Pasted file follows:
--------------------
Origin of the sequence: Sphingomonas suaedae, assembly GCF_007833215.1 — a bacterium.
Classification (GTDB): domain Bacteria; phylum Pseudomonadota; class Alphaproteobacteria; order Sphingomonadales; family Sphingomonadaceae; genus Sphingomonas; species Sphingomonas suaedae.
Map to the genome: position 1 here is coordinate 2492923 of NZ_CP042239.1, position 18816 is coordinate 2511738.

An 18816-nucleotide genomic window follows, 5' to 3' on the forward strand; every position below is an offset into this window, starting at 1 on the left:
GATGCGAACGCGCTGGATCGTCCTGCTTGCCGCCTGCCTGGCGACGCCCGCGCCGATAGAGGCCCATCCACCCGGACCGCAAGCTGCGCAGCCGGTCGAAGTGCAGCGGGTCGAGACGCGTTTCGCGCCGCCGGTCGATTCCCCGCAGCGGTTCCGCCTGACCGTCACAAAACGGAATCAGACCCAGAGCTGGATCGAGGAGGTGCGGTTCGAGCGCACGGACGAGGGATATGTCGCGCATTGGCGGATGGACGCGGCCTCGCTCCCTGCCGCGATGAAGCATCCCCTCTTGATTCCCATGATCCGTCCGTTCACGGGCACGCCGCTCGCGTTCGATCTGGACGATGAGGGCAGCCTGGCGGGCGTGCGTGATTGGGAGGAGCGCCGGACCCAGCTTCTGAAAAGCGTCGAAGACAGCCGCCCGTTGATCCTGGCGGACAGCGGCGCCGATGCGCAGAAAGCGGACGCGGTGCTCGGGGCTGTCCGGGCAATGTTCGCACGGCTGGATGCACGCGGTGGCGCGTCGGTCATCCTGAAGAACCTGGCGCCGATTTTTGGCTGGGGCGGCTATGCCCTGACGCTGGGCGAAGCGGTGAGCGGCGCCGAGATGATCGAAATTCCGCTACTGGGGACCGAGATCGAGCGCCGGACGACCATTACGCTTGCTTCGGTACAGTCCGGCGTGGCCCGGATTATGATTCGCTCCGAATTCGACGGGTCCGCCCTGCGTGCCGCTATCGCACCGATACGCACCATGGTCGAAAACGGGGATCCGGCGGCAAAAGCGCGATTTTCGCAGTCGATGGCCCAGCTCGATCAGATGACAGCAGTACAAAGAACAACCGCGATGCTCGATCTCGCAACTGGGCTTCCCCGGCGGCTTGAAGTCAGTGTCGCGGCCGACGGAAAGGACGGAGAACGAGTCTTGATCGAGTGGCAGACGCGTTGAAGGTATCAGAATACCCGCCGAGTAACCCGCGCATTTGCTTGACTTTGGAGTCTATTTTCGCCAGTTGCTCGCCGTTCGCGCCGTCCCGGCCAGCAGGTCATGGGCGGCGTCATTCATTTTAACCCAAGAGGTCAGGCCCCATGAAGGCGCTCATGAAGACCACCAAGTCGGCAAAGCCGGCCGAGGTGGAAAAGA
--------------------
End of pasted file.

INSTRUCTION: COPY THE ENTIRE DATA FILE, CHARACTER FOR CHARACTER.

Origin of the sequence: Sphingomonas suaedae, assembly GCF_007833215.1 — a bacterium.
Classification (GTDB): domain Bacteria; phylum Pseudomonadota; class Alphaproteobacteria; order Sphingomonadales; family Sphingomonadaceae; genus Sphingomonas; species Sphingomonas suaedae.
Map to the genome: position 1 here is coordinate 2492923 of NZ_CP042239.1, position 18816 is coordinate 2511738.

An 18816-nucleotide genomic window follows, 5' to 3' on the forward strand; every position below is an offset into this window, starting at 1 on the left:
GATGCGAACGCGCTGGATCGTCCTGCTTGCCGCCTGCCTGGCGACGCCCGCGCCGATAGAGGCCCATCCACCCGGACCGCAAGCTGCGCAGCCGGTCGAAGTGCAGCGGGTCGAGACGCGTTTCGCGCCGCCGGTCGATTCCCCGCAGCGGTTCCGCCTGACCGTCACAAAACGGAATCAGACCCAGAGCTGGATCGAGGAGGTGCGGTTCGAGCGCACGGACGAGGGATATGTCGCGCATTGGCGGATGGACGCGGCCTCGCTCCCTGCCGCGATGAAGCATCCCCTCTTGATTCCCATGATCCGTCCGTTCACGGGCACGCCGCTCGCGTTCGATCTGGACGATGAGGGCAGCCTGGCGGGCGTGCGTGATTGGGAGGAGCGCCGGACCCAGCTTCTGAAAAGCGTCGAAGACAGCCGCCCGTTGATCCTGGCGGACAGCGGCGCCGATGCGCAGAAAGCGGACGCGGTGCTCGGGGCTGTCCGGGCAATGTTCGCACGGCTGGATGCACGCGGTGGCGCGTCGGTCATCCTGAAGAACCTGGCGCCGATTTTTGGCTGGGGCGGCTATGCCCTGACGCTGGGCGAAGCGGTGAGCGGCGCCGAGATGATCGAAATTCCGCTACTGGGGACCGAGATCGAGCGCCGGACGACCATTACGCTTGCTTCGGTACAGTCCGGCGTGGCCCGGATTATGATTCGCTCCGAATTCGACGGGTCCGCCCTGCGTGCCGCTATCGCACCGATACGCACCATGGTCGAAAACGGGGATCCGGCGGCAAAAGCGCGATTTTCGCAGTCGATGGCCCAGCTCGATCAGATGACAGCAGTACAAAGAACAACCGCGATGCTCGATCTCGCAACTGGGCTTCCCCGGCGGCTTGAAGTCAGTGTCGCGGCCGACGGAAAGGACGGAGAACGAGTCTTGATCGAGTGGCAGACGCGTTGAAGGTATCAGAATACCCGCCGAGTAACCCGCGCATTTGCTTGACTTTGGAGTCTATTTTCGCCAGTTGCTCGCCGTTCGCGCCGTCCCGGCCAGCAGGTCATGGGCGGCGTCATTCATTTTAACCCAAGAGGTCAGGCCCCATGAAGGCGCTCATGAAGACCACCAAGTCGGCAAAGCCGGCCGAGGTGGAAAAGA